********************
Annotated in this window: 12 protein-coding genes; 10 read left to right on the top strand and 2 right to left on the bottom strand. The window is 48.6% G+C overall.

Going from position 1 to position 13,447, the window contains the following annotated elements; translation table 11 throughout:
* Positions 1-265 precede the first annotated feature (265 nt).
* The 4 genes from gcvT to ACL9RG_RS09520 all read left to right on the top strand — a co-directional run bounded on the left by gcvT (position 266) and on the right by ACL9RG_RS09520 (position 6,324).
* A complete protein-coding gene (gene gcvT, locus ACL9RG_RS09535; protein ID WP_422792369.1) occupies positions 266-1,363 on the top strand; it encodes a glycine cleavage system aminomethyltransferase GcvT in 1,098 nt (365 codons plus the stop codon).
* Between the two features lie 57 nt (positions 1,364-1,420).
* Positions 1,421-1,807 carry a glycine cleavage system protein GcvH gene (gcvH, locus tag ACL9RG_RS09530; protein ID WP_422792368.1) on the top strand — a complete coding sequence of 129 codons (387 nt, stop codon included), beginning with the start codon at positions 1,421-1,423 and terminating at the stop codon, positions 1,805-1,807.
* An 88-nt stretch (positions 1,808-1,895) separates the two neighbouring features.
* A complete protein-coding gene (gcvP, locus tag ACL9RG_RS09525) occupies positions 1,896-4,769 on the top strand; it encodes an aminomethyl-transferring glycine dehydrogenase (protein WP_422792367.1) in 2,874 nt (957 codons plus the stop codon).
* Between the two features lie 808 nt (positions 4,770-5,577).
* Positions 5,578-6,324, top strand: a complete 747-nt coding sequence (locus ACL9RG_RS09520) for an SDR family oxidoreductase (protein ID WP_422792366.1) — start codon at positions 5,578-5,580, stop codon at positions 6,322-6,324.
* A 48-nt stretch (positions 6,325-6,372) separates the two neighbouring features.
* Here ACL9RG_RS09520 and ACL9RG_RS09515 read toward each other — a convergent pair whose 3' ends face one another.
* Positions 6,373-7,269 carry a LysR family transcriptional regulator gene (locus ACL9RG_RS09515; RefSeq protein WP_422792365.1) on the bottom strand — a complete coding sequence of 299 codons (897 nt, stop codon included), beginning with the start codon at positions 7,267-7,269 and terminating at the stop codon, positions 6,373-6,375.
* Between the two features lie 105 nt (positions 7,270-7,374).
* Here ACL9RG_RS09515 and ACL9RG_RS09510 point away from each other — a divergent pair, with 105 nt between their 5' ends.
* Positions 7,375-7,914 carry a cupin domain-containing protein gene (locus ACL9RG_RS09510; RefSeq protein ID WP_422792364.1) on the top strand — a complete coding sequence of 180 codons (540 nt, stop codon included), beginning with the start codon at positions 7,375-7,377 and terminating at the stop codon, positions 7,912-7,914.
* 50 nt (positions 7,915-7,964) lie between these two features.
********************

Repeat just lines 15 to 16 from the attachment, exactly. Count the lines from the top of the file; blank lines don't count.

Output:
* Between the two features lie 105 nt (positions 7,270-7,374).
* Here ACL9RG_RS09515 and ACL9RG_RS09510 point away from each other — a divergent pair, with 105 nt between their 5' ends.